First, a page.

By Various Artists
This is another fine offering from the good people at AtP. Again, not every tune is perfect but it's as good a sampler as any of what's going on musically right now along the M62 corridor. (OK - that's hardly the geographical heart of any particular 'scene', as such, but it's a slice of the UK that's given the world more than its fair share of important music down the years.) This latest compilation has a good healthy dose of guitar and electro, but there's a fair old variety nonetheless.
'Fairytale of Love' probably isn't the most remarkable tune to be served up by Leeds' own The Sugars, but it's a reasonably solid sample of their bequiffed 50s vibe. More intense is The Wombats' 'Moving to New York' - something of a coup for AtP given that this is one of the better tunes taken from their own just-hit-the-shelves debut long player. It's three and half minutes of irresistibly good natured 'oo oo'-ing and hand clapping, cemented by chiming and jangling from the top drawer of guitar pop.
Ape Drape Escape are a new (and not exactly brilliant) name on me, but to listen to their (far better named) 'Took the Teeth from the Tiger' is to be shoutily frog marched across the drill yard to a jumble of non-sequiturs and an extremely spindly organ. Even noisier are Former Bullies, who don't exactly sound like they come from Chorley and yield some slightly clichéd and shouty American raaawk.
Orphan Boy seem to share a lot in common with the earlier unreconstituted version of The Dead 60s. In fairness to them 'Blood and Lovestruck' contains rather more buzzing guitar noise than your average ska workout, but it seems to sit rather ill at ease in the context of this slightly plodding and overly long number. The fantastic 'See the Blood' comes as a relief but also, on first hearing, something of a surprise. Not only are Black Wire - pity of pities - now no more than a treasured memory, but this is the one tune that received compilation inclusion (thanks to DTTR) in their lifetime, and thus some reasonable public exposure. Still, it's a great legacy by which to remember them by - climactic angularity at its sharpest and darkest.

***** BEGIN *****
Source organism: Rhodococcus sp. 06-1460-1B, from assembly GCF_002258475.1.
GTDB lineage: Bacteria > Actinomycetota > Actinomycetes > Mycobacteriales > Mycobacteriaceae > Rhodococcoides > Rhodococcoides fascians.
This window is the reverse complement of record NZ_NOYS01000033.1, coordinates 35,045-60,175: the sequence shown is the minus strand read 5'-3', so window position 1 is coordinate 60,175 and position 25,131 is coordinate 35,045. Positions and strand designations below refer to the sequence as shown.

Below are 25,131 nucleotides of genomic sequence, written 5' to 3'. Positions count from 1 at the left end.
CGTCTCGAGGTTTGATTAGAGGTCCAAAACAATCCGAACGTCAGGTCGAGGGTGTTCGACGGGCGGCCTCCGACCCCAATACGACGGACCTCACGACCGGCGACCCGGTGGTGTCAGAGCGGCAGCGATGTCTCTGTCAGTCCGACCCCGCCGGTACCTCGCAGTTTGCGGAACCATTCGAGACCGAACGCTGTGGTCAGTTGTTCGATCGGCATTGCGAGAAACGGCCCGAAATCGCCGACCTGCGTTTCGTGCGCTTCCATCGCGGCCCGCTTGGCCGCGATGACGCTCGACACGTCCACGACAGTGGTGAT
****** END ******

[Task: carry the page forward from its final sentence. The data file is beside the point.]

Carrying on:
The Ending Of...'s contribution seems to be a composite of three or four tunes, any of which might have stood closer attention on their own - but which, as a whole, comes across as something of a stop-start guitar jumble. From eerie beginnings, however, 'Mine's a Mime' (Fury of the Headteachers) takes a more traditional path through brooding verses and furious choruses. It also features one of the least sophisticated pieces of keyboard work ever heard.
From here, however, it's a killer one-two to finish the album. Pink Grease have been around for a while now, and I suspect that it's difficult to hold a neutral opinion on them unless you've never heard (or, perhaps more to the point, seen) them. The fact that they may have been transplanted wholesale straight out of the mid-80s probably seems like quite a selling point at the moment, though, and if you concentrate on the extreme danceability of the hook-laden synths of 'Solid', rather than the fact that the singer occasionally lapses into a parody of Erasure's Andy Bell, then you can't help but enjoy this shameless slice of electro-pop.
Taking themselves slightly more seriously, although featuring a similar number of backwards nods towards the decade of (one assumes) their birth, are (We Are) Performance. 'Chernobyl' ends up as a resounding piece of cinematic indie. The sweeping electronica and female backing lend depth to this track and it's a worthy closer to another worthy compilation. Roll on AtP IV!